Animal Attacks Boy, 5, in New Mexico Mountains

A large animal attacked a 5-year-old boy hiking with his family, seriously injuring him with puncture wounds to the head, neck and back, authorities said.

Jose Salazar Jr. was hiking near Sandia Peak east of Albuquerque and had run ahead of his parents on Saturday evening when they heard a scream, Bernalillo County Sheriff Darren White said.

The boy's parents, Jose and Charlotte Salazar, saw the animal emerge from the brush and start dragging their son, White said. The father tried to jump on the animal's back, and it let go of the boy and fled.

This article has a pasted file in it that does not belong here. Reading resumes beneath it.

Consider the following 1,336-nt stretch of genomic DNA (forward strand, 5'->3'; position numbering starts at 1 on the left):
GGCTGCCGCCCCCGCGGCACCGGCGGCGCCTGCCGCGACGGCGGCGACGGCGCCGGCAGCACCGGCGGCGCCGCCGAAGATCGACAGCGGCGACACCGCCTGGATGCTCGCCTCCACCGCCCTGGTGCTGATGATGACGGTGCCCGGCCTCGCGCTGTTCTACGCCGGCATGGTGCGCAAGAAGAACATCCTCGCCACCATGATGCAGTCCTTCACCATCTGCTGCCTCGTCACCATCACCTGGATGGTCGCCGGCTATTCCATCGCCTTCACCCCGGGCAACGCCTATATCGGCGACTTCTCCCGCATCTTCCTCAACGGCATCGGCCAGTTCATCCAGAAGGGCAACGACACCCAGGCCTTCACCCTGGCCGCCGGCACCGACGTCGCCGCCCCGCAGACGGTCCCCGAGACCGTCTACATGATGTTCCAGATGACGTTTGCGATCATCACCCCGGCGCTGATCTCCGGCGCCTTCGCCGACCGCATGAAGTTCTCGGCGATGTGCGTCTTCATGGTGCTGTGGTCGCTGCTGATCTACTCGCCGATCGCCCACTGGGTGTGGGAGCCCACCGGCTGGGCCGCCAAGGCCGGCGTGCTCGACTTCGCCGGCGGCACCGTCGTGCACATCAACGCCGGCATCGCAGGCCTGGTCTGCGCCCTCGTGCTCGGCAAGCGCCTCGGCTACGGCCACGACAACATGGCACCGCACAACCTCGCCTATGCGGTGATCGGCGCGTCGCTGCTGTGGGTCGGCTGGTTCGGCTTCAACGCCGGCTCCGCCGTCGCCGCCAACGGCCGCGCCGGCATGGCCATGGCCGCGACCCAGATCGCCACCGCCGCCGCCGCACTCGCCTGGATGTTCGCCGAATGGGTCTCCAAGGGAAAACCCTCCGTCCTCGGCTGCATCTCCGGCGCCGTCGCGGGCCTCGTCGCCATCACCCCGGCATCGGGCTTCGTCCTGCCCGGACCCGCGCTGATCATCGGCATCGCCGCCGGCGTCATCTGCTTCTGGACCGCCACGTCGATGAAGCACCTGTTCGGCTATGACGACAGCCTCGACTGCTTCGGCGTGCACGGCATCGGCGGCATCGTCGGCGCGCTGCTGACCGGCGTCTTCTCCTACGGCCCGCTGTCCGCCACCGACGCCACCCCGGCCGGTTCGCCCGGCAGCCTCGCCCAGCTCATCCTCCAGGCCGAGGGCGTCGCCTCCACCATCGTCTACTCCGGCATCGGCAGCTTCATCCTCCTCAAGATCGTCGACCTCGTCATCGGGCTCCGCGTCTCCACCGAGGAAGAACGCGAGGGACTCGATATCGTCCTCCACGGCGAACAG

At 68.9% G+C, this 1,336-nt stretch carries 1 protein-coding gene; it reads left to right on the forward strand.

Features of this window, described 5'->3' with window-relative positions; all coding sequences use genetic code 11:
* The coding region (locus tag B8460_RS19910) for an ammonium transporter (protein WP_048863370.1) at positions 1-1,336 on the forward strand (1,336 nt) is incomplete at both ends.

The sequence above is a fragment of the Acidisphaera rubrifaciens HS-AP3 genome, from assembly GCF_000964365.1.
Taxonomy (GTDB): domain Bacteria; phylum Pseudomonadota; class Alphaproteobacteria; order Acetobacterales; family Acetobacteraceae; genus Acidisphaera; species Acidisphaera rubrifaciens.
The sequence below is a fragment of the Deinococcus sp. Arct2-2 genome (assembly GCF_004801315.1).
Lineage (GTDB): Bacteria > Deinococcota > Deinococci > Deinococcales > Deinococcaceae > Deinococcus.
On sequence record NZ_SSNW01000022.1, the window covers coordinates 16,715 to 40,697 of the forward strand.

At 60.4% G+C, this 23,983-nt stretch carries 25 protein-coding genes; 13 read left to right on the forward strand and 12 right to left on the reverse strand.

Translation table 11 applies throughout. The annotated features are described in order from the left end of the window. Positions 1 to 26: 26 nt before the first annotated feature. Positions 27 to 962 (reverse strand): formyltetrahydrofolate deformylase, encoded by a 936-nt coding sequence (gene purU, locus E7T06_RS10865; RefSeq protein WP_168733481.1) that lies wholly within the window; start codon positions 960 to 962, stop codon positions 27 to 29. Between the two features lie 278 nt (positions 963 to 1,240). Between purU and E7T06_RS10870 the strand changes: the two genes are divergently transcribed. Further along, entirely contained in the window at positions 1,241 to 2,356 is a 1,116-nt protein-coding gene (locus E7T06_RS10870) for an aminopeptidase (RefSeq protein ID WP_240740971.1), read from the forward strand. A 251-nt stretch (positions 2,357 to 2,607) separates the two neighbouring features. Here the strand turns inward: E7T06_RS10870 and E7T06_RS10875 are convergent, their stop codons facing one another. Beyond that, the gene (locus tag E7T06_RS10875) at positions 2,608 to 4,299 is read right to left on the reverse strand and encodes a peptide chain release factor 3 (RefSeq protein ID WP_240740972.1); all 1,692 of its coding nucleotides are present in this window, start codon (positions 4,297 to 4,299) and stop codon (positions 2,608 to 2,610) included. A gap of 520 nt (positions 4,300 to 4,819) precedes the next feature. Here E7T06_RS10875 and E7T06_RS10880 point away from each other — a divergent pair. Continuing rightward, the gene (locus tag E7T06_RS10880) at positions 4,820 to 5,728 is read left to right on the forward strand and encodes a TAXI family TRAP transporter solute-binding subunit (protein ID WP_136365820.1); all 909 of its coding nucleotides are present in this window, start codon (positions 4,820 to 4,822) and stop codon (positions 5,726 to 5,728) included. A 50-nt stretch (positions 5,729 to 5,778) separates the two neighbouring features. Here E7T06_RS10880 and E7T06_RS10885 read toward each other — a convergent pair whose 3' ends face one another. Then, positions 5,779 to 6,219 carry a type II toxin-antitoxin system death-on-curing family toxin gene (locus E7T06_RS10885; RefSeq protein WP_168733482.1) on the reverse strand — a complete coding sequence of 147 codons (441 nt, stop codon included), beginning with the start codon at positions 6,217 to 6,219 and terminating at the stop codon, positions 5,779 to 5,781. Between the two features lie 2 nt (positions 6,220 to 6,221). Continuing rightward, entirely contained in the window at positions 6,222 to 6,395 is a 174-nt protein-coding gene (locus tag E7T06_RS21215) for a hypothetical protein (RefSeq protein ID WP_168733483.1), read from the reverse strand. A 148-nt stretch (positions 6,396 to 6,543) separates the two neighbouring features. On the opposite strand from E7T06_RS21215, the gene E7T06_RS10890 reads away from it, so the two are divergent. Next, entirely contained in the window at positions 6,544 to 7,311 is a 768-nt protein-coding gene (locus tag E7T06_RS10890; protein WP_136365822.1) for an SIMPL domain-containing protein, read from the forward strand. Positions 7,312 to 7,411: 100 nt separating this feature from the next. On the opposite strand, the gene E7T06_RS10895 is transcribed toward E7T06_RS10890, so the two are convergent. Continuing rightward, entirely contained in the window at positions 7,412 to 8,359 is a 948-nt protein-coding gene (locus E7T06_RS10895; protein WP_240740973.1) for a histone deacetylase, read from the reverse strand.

The state Game and Fish Department said in a news release Monday that the child and his father identified the animal as a mountain lion from pictures shown to them.

Game and fish spokesman Ross Morgan, however, said dogs trained to track mountain lions picked up no scent in the area Saturday night or Sunday. The dogs were brought in again Monday.

"We're not going to rule out a small bear, cougar and bobcat at this point," Morgan said.

The U.S. Forest Service closed the Balsam Glade trail and campground while the investigation continues. The area is known to have mountain lions, bobcats, bears, coyotes and feral dogs.

The boy was hospitalized in serious condition Saturday, White said. On Monday the Game and Fish Department said the child was in satisfactory condition. A hospital spokeswoman said Monday the family declined to make the boy's condition public.

Attacks by bears and mountain lions on humans are rare. In New Mexico, a mountain lion attacked and killed an 8-year-old boy in 1974 in Espanola. A bear killed a 93-year-old Mora County woman in her home in August 2001.